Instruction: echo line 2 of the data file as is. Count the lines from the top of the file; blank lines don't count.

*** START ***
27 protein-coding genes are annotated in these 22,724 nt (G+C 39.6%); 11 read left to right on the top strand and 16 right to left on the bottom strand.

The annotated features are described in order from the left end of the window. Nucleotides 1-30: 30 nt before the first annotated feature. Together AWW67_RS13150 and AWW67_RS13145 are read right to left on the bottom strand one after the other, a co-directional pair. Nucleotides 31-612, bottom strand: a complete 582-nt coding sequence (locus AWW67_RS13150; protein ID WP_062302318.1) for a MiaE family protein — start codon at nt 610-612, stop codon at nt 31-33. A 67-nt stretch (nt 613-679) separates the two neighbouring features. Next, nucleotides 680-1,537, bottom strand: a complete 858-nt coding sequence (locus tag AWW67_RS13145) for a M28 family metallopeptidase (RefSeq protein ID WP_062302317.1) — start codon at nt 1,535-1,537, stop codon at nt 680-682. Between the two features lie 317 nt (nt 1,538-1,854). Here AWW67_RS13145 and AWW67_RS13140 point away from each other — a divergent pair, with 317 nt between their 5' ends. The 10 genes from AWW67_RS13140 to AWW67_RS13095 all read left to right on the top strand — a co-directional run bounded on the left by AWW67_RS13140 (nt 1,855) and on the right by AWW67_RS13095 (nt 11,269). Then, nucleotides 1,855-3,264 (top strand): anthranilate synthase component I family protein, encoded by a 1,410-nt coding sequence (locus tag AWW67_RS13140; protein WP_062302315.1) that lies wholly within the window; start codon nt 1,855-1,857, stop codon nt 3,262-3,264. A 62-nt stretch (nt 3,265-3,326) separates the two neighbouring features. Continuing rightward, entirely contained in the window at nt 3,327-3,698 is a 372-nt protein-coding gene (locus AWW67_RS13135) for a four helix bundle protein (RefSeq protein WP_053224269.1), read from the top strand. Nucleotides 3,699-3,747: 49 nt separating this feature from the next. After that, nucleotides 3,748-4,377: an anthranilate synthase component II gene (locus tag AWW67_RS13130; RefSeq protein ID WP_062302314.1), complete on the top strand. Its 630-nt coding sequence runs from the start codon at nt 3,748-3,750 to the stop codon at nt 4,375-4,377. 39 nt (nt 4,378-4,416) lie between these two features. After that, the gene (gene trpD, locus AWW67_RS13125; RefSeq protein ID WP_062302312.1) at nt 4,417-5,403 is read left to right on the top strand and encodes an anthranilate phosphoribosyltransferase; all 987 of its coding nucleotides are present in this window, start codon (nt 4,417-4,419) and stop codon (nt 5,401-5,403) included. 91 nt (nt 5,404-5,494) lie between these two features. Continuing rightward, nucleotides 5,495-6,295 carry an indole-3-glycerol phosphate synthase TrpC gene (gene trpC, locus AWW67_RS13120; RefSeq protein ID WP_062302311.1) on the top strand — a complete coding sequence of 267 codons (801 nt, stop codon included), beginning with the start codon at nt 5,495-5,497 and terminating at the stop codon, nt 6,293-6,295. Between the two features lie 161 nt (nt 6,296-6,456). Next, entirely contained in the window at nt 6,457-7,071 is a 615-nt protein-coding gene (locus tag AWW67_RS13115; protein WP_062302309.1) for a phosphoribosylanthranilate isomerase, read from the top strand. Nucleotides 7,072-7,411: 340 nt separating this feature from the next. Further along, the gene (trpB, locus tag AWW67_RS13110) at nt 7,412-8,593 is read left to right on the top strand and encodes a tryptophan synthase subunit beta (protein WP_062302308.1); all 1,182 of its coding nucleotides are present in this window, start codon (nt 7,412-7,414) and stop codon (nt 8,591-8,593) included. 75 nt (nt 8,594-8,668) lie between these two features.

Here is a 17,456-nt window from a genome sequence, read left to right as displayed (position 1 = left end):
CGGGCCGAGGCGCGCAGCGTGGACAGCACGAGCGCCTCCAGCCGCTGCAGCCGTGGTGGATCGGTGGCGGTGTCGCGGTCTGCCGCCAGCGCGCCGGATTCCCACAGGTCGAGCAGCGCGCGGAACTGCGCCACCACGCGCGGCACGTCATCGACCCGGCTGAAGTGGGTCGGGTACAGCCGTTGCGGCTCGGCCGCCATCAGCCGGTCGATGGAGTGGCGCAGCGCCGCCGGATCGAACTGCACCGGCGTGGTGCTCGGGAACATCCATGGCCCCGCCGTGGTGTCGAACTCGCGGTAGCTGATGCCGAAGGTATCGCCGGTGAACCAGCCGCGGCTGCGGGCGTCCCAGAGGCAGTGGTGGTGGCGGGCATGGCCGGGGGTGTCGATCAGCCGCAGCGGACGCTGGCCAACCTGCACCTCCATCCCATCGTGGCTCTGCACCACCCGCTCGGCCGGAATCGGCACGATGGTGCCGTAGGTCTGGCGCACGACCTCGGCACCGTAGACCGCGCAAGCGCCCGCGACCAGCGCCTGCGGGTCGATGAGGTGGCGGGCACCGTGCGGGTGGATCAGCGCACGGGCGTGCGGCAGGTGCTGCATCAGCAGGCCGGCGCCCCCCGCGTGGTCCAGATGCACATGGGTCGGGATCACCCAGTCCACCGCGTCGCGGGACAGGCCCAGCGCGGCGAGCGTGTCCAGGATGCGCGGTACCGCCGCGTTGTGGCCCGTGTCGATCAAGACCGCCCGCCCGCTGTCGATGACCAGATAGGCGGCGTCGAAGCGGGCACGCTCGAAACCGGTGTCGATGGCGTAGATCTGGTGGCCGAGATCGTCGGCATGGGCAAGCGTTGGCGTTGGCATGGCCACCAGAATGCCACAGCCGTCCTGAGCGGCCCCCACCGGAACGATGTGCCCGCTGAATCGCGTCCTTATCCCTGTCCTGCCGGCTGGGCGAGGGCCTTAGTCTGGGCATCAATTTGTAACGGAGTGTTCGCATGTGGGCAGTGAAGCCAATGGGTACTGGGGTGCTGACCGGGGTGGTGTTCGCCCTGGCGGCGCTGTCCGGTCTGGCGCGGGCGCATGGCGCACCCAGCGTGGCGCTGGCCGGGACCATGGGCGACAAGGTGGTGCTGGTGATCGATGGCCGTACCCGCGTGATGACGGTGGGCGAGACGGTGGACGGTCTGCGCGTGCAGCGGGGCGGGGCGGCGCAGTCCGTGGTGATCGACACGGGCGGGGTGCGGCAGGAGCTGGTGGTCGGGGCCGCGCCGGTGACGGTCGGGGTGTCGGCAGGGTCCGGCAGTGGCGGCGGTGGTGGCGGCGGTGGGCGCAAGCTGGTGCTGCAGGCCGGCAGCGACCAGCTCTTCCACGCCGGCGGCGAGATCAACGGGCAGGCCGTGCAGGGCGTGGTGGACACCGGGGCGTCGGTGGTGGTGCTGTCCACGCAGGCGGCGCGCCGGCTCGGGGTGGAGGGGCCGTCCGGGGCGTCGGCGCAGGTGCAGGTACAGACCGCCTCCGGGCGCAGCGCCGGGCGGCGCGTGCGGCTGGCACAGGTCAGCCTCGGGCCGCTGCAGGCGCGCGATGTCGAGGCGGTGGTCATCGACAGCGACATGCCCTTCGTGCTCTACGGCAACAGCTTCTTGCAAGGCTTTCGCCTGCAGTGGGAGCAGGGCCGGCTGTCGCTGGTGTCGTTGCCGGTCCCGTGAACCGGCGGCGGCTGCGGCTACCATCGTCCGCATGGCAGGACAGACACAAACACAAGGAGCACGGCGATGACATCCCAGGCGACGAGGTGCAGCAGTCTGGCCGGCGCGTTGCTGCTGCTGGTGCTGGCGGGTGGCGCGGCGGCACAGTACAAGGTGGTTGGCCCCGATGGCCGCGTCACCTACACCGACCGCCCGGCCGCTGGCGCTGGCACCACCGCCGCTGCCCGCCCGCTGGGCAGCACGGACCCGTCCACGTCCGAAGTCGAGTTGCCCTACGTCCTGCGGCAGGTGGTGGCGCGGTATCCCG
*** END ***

The annotated features are described in order from the left end of the window. Nucleotides 1-30: 30 nt before the first annotated feature. Together AWW67_RS13150 and AWW67_RS13145 are read right to left on the bottom strand one after the other, a co-directional pair. Nucleotides 31-612, bottom strand: a complete 582-nt coding sequence (locus AWW67_RS13150; protein ID WP_062302318.1) for a MiaE family protein — start codon at nt 610-612, stop codon at nt 31-33. A 67-nt stretch (nt 613-679) separates the two neighbouring features. Next, nucleotides 680-1,537, bottom strand: a complete 858-nt coding sequence (locus tag AWW67_RS13145) for a M28 family metallopeptidase (RefSeq protein ID WP_062302317.1) — start codon at nt 1,535-1,537, stop codon at nt 680-682. Between the two features lie 317 nt (nt 1,538-1,854). Here AWW67_RS13145 and AWW67_RS13140 point away from each other — a divergent pair, with 317 nt between their 5' ends. The 10 genes from AWW67_RS13140 to AWW67_RS13095 all read left to right on the top strand — a co-directional run bounded on the left by AWW67_RS13140 (nt 1,855) and on the right by AWW67_RS13095 (nt 11,269). Then, nucleotides 1,855-3,264 (top strand): anthranilate synthase component I family protein, encoded by a 1,410-nt coding sequence (locus tag AWW67_RS13140; protein WP_062302315.1) that lies wholly within the window; start codon nt 1,855-1,857, stop codon nt 3,262-3,264. A 62-nt stretch (nt 3,265-3,326) separates the two neighbouring features. Continuing rightward, entirely contained in the window at nt 3,327-3,698 is a 372-nt protein-coding gene (locus AWW67_RS13135) for a four helix bundle protein (RefSeq protein WP_053224269.1), read from the top strand. Nucleotides 3,699-3,747: 49 nt separating this feature from the next. After that, nucleotides 3,748-4,377: an anthranilate synthase component II gene (locus tag AWW67_RS13130; RefSeq protein ID WP_062302314.1), complete on the top strand. Its 630-nt coding sequence runs from the start codon at nt 3,748-3,750 to the stop codon at nt 4,375-4,377. 39 nt (nt 4,378-4,416) lie between these two features. After that, the gene (gene trpD, locus AWW67_RS13125; RefSeq protein ID WP_062302312.1) at nt 4,417-5,403 is read left to right on the top strand and encodes an anthranilate phosphoribosyltransferase; all 987 of its coding nucleotides are present in this window, start codon (nt 4,417-4,419) and stop codon (nt 5,401-5,403) included. 91 nt (nt 5,404-5,494) lie between these two features. Continuing rightward, nucleotides 5,495-6,295 carry an indole-3-glycerol phosphate synthase TrpC gene (gene trpC, locus AWW67_RS13120; RefSeq protein ID WP_062302311.1) on the top strand — a complete coding sequence of 267 codons (801 nt, stop codon included), beginning with the start codon at nt 5,495-5,497 and terminating at the stop codon, nt 6,293-6,295. Between the two features lie 161 nt (nt 6,296-6,456). Next, entirely contained in the window at nt 6,457-7,071 is a 615-nt protein-coding gene (locus tag AWW67_RS13115; protein WP_062302309.1) for a phosphoribosylanthranilate isomerase, read from the top strand. Nucleotides 7,072-7,411: 340 nt separating this feature from the next. Further along, the gene (trpB, locus tag AWW67_RS13110) at nt 7,412-8,593 is read left to right on the top strand and encodes a tryptophan synthase subunit beta (protein WP_062302308.1); all 1,182 of its coding nucleotides are present in this window, start codon (nt 7,412-7,414) and stop codon (nt 8,591-8,593) included. 75 nt (nt 8,594-8,668) lie between these two features.